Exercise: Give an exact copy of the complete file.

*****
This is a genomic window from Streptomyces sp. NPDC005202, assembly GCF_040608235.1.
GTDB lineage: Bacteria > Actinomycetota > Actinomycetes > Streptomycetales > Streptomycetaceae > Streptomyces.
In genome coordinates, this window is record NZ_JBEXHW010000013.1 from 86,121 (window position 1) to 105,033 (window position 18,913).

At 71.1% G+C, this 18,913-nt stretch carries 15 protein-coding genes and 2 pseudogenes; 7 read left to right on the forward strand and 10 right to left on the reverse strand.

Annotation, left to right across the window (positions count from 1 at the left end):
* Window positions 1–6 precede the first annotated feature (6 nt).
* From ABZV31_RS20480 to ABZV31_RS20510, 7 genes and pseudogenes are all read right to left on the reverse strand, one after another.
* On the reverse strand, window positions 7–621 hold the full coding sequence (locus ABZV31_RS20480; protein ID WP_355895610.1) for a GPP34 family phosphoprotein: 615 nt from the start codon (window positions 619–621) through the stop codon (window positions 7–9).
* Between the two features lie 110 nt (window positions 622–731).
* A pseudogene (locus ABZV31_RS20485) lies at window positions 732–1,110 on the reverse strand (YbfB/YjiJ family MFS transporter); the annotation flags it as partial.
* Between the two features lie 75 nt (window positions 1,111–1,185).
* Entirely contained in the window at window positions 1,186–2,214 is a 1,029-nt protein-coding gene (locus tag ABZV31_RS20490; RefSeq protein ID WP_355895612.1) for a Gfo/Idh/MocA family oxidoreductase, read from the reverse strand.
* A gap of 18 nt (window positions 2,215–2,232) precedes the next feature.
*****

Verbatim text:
This is a genomic window from Streptomyces sp. NPDC005202, assembly GCF_040608235.1.
GTDB lineage: Bacteria > Actinomycetota > Actinomycetes > Streptomycetales > Streptomycetaceae > Streptomyces.
In genome coordinates, this window is record NZ_JBEXHW010000013.1 from 86,121 (window position 1) to 105,033 (window position 18,913).

At 71.1% G+C, this 18,913-nt stretch carries 15 protein-coding genes and 2 pseudogenes; 7 read left to right on the forward strand and 10 right to left on the reverse strand.

Annotation, left to right across the window (positions count from 1 at the left end):
* Window positions 1–6 precede the first annotated feature (6 nt).
* From ABZV31_RS20480 to ABZV31_RS20510, 7 genes and pseudogenes are all read right to left on the reverse strand, one after another.
* On the reverse strand, window positions 7–621 hold the full coding sequence (locus ABZV31_RS20480; protein ID WP_355895610.1) for a GPP34 family phosphoprotein: 615 nt from the start codon (window positions 619–621) through the stop codon (window positions 7–9).
* Between the two features lie 110 nt (window positions 622–731).
* A pseudogene (locus ABZV31_RS20485) lies at window positions 732–1,110 on the reverse strand (YbfB/YjiJ family MFS transporter); the annotation flags it as partial.
* Between the two features lie 75 nt (window positions 1,111–1,185).
* Entirely contained in the window at window positions 1,186–2,214 is a 1,029-nt protein-coding gene (locus tag ABZV31_RS20490; RefSeq protein ID WP_355895612.1) for a Gfo/Idh/MocA family oxidoreductase, read from the reverse strand.
* A gap of 18 nt (window positions 2,215–2,232) precedes the next feature.